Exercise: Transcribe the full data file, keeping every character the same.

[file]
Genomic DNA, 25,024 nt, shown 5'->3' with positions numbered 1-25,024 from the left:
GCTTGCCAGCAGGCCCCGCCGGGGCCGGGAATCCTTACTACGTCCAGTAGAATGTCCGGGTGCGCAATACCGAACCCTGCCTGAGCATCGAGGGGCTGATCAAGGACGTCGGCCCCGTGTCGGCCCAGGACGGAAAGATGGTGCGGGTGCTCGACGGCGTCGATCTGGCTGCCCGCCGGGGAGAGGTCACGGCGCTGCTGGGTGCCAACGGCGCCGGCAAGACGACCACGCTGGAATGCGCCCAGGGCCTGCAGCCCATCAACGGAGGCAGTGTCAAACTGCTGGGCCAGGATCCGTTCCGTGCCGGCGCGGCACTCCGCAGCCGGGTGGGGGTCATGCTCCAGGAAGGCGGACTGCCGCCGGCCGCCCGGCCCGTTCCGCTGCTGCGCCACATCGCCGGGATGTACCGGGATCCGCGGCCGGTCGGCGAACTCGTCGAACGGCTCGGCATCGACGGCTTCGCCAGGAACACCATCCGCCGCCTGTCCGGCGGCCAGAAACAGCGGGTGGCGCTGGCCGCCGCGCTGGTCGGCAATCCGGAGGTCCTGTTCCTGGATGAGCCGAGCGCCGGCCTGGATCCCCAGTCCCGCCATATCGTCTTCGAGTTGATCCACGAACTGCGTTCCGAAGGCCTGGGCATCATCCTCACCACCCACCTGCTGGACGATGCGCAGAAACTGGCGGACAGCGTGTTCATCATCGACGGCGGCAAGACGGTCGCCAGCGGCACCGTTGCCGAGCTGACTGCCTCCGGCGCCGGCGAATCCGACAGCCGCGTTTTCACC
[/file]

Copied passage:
Genomic DNA, 25,024 nt, shown 5'->3' with positions numbered 1-25,024 from the left:
GCTTGCCAGCAGGCCCCGCCGGGGCCGGGAATCCTTACTACGTCCAGTAGAATGTCCGGGTGCGCAATACCGAACCCTGCCTGAGCATCGAGGGGCTGATCAAGGACGTCGGCCCCGTGTCGGCCCAGGACGGAAAGATGGTGCGGGTGCTCGACGGCGTCGATCTGGCTGCCCGCCGGGGAGAGGTCACGGCGCTGCTGGGTGCCAACGGCGCCGGCAAGACGACCACGCTGGAATGCGCCCAGGGCCTGCAGCCCATCAACGGAGGCAGTGTCAAACTGCTGGGCCAGGATCCGTTCCGTGCCGGCGCGGCACTCCGCAGCCGGGTGGGGGTCATGCTCCAGGAAGGCGGACTGCCGCCGGCCGCCCGGCCCGTTCCGCTGCTGCGCCACATCGCCGGGATGTACCGGGATCCGCGGCCGGTCGGCGAACTCGTCGAACGGCTCGGCATCGACGGCTTCGCCAGGAACACCATCCGCCGCCTGTCCGGCGGCCAGAAACAGCGGGTGGCGCTGGCCGCCGCGCTGGTCGGCAATCCGGAGGTCCTGTTCCTGGATGAGCCGAGCGCCGGCCTGGATCCCCAGTCCCGCCATATCGTCTTCGAGTTGATCCACGAACTGCGTTCCGAAGGCCTGGGCATCATCCTCACCACCCACCTGCTGGACGATGCGCAGAAACTGGCGGACAGCGTGTTCATCATCGACGGCGGCAAGACGGTCGCCAGCGGCACCGTTGCCGAGCTGACTGCCTCCGGCGCCGGCGAATCCGACAGCCGCGTTTTCACC